Friday, April 30, 2010

Funeral of an Irish Redemptorist Missionary - Fr. Paddy Martin, CSsR

Last Monday, Fr. Paddy Martin died of pancreatic cancer. He was 71 years old and had been working as a missionary in the Philippines since 1964. The last time I met him was in October last year during the funeral of Fr. Abdon, another confrere who also died of cancer. At that time he had already be told that he had terminal cancer and was given a few months to live. What impressed me most about him was that he was at peace with himself was already ready to make his final journey.
I knew Fr. Paddy since my college days in the early 19870s when we occasionaly had lunch at the Redemptorist monastery. He told us stories of his mission experience in the mountains of Cebu. In 1982, when I was given my first assignment after ordination, we were in the same community Iligan. After overcoming problem with alcoholism he became active in the Alcoholic Anonymous, organizing AA groups wherever he was assigned. Fr. Paddy was well-loved by many people because of his interest and concern for them, especially the poor.
During the last weeks of his life, his sister Maureen (whom I met in Dundalk in 1993), came over and accompanied him until his last breathe. Last night, Cardinal Vidal and three other bishops celebrated the Eucharist (the cardinal couldn't attend his funeral since was leaving for Manila today).
We celebrated the funeral mass at 2 pm today which was presided by Redemptorist Bishop Manny Cabajar, bishop of Pagadian, and concelebrated by many priests. The church was packed by many people, many of them his friends and conferes and other religious sisters.
Fr. Paddy was buried in the Redemptorist plot at the Carreta cemetery.

Monday, April 26, 2010

Despedida: Saying Goodbye

This evening, friends of the community we call "Centennial Group" came over bringing food for my despedida - their way of sending me off as I leave for my Sabbatical. It was also a belated celebration of my 29th anniversary of my priestly ordination. We were also celebrating in advance the birthday of Fr. Tito Pascual. After the meal we had spontaneous singing and dancing. I accompanied with the guitar Fr. Senen who sang two of his favorite songs. I really enjoyed the whole evening.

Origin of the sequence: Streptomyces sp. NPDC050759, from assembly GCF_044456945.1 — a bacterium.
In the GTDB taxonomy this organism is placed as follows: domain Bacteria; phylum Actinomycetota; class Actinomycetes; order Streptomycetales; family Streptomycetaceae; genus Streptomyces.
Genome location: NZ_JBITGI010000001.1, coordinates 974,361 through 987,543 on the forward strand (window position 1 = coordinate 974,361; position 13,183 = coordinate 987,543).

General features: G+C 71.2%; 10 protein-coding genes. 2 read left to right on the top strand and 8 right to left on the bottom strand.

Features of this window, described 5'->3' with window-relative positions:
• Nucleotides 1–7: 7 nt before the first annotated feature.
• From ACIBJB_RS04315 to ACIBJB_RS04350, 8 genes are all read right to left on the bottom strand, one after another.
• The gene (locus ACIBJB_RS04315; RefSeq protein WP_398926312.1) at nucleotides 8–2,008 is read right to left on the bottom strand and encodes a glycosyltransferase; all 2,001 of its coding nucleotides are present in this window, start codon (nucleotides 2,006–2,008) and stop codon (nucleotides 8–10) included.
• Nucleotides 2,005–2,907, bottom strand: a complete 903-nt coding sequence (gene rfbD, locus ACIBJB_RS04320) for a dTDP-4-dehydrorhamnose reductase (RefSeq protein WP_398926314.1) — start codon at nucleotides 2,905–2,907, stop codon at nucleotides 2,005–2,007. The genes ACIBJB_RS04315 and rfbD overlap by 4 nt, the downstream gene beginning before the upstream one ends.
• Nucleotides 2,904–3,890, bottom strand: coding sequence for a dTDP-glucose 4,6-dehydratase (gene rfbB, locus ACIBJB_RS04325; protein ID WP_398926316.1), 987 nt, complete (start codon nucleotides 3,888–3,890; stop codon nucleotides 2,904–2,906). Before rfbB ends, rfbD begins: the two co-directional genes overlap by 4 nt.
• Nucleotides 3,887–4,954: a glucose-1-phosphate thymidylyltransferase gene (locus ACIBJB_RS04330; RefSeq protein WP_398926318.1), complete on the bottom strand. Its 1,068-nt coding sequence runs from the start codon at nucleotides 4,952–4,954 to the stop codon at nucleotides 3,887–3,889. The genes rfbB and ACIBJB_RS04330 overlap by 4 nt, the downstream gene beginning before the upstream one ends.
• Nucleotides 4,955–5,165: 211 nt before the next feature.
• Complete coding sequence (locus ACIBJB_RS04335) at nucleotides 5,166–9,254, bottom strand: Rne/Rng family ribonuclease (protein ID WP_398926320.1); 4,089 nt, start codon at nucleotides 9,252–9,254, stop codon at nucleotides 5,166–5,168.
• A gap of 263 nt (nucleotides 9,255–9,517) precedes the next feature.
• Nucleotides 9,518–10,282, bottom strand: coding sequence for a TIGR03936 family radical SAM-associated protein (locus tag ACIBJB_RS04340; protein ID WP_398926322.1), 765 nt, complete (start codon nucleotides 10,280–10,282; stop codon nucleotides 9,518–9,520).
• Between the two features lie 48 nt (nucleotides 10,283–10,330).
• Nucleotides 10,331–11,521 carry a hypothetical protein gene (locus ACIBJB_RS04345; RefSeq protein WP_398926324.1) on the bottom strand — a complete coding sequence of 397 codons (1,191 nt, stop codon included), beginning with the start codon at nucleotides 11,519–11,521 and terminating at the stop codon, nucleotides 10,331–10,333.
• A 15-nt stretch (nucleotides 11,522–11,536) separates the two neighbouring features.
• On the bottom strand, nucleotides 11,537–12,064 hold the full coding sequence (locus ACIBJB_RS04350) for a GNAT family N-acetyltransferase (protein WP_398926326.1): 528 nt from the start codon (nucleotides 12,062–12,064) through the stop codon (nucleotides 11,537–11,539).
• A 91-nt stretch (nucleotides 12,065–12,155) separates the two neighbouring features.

I have already finished packing up. Tomorrow I leave for Cebu where I will make my final preparation before leaving for Rome in June. I will spend one month living as a hermit in the mountain of Busay, then the next two and a half months I will be journeying as a pilgrim in Rome and in the Camino de Santiago de Compostela (from the south of France and across northern Spain). I come back to the Philippines in late August and spend the last two months as hermit in Busay. So I will be away from Davao for only six months. This is actually part II of my Sabbatical. I had part I in 2005 where I spent 2 months as a pilgrim in the Holy Land and 5 months as a hermit in Busay. I couldn't take the whole year off since I had to be back in Davao to teach in the second semester, so this year I asked for the remaining months of my sabbatical.

I have been assigned here in Davao since I came back from my higher studies in 1995. This is my longest assignment in one community - 15 years. So far, my life as a priest can be divided into three periods: The first 8 years as a missionary (in Leyte and Mindanao). The next six years as a scholar (2 years in Berkeley and 4 years in Rome), and the last 15 years as a theology professor (also a peace & pro-life advocate). I am beginning to feel restless and I want to move on. There are other things I want to do as priest, besides spending most of my time inside the classroom. Well, for brief moments I have acted as parish priest (less than a year) but I want to be more involved in pastoral ministry among God's people and really be a good shepherd to them. I also want to have more time giving clergy retreats and conducting seminars on Basic Ecclesial Communities.